Best Remaining No-Risk Starters on the Free Agent Market
Image courtesy of Orlando Ramirez-USA TODAY Sports (Clay Buchholz)The Twins haven't signed a starting pitcher of note this offseason, and haven't really been connected to any via rumors. It's becoming apparent the front office is comfortable with a rotation of Jose Berrios, Kyle Gibson, Jake Odorizzi, Michael Pineda and Adalberto Mejia. That's rational. The first four are clearly viable, and Mejia's out of options. (I wouldn't be surprised if Mejia operated as a "primary pitcher" behind an opener. In fact, it'd surprise me if he didn't.)
What's needed now is depth. They've got some with Fernando Romero, Stephen Gonsalves, Chase De Jong and others. But they need experience behind the top five. And the way to get it, without having to commit a 40-man spot or guaranteed salary, is a minor-league contract plus spring training invite.
With a sizable pool of free agents remaining, and serious question marks attached to many of them, plenty of starters should be available on non-guaranteed deals. The Twins are in good position to attract such players, offering ample opportunity (Mejia's grip on the fifth job isn't exactly ironclad).
Here are six starting pitchers who may end up having to settle for minor-league contracts, and look like potential good fits for the Twins:
Clay Buchholz, RHP (34)
Buchholz is, to me, exactly the type of pitcher Minnesota should be targeting. He's a talented arm whose only risk point is health. Granted, it's a considerable risk point – he's thrown only 105 total innings over the past two years, and his 2018 ended with a worrisome flexor strain – but before he went down he had a 2.01 ERA and 1.04 WHIP in 16 starts for Arizona, and his career numbers are rock solid. If he comes into camp healthy and looking good, he's probably the team's best fifth starter option. If he proves to be damaged goods, nothing hurt.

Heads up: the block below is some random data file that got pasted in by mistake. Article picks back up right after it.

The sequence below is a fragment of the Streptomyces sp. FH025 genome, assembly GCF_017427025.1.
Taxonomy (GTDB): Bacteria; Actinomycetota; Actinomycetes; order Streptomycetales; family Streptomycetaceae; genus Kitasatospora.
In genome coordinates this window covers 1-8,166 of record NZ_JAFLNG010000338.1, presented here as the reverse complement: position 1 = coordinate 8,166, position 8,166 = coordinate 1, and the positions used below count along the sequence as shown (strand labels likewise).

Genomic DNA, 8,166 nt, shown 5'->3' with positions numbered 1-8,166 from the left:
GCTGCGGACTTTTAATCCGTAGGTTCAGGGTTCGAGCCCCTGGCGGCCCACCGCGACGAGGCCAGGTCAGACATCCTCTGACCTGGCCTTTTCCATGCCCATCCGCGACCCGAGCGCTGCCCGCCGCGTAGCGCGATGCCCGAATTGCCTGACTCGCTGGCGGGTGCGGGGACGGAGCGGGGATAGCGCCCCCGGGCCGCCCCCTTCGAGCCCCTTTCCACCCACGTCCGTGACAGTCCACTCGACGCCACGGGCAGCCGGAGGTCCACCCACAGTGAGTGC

Marco Estrada, RHP (35)
From 2015-16, Estrada was a fantastic pitcher, posting a 3.30 ERA and 1.08 WHIP over 357 innings in the power-packed AL East. In each season he was one of the stingiest starters in the league when it came to allowing hits. He's fallen off over the past two years (5.27 ERA, 1.40 WHIP) and is hitting the market with his stock way down after posting a 7.17 post-break ERA in 2018. While not always healthy, he's been durable enough to throw 128+ innings every year since 2012. Estrada would be nice to have around in the event of a spring training injury in the rotation.
Drew Hutchison, RHP (28)
Once upon a time, Hutchison was considered a premier young pitching talent in the game, debuting at age 21 for Toronto after rocketing through the minors. The righty has snuffed out most of his own intrigue through many seasons of poor performance and injuries, but preserved enough to get chances with three different teams in 2018. He's only 28 and would be an interesting low-risk camp project for new pitching coach Wes Johnson.
Chris Tillman, RHP (30)
Similar deal here. Tillman hasn't shown many promising signs over the past two seasons (8.42 ERA in 120 innings) but from 2012 through 2016 he put up a 3.81 ERA for the Orioles while rarely missing a start. He might be cooked, but what if he's not? What if Wes could help him turn it around?
Josh Tomlin, RHP (34)
Ken Rosenthal reported last week that the Mets were interested in Tomlin on a non-roster deal, but nothing has come to fruition as of yet. If he doesn't go to New York he'd be a logical target for Minnesota, given the Derek Falvey connection (Tomlin has spent the last nine years in Cleveland). The right-hander was brutal last year, and at his best he's merely an average MLB starter, but as a strike-throwing fly ball pitcher he could benefit from the Twins defense.
Ervin Santana, RHP (36)
Reunion? Red Sox reporter Chris Cotillo relayed a month ago that Santana was "drawing widespread interest" but "more likely to sign when he feels he is fully healthy later in winter." Presumably he'll put on a showcase within the next month, and if he looks good he might get a big-league deal. If not, he'd make sense for Minnesota. His 2018 was a loss, but we saw how good Santana could be during the balance of his time here. He would infuse veteran familiarity. Then again, this bridge might be burnt after sourness emerged toward the front office late last season.
There are plenty of other starters on the market who could land on minor-league deals, including Bartolo Colon, Yovani Gallardo, James Shields and Martin Perez. Any of these names interest you? Or do you still feel the club should aim higher on a guaranteed big-league contract?
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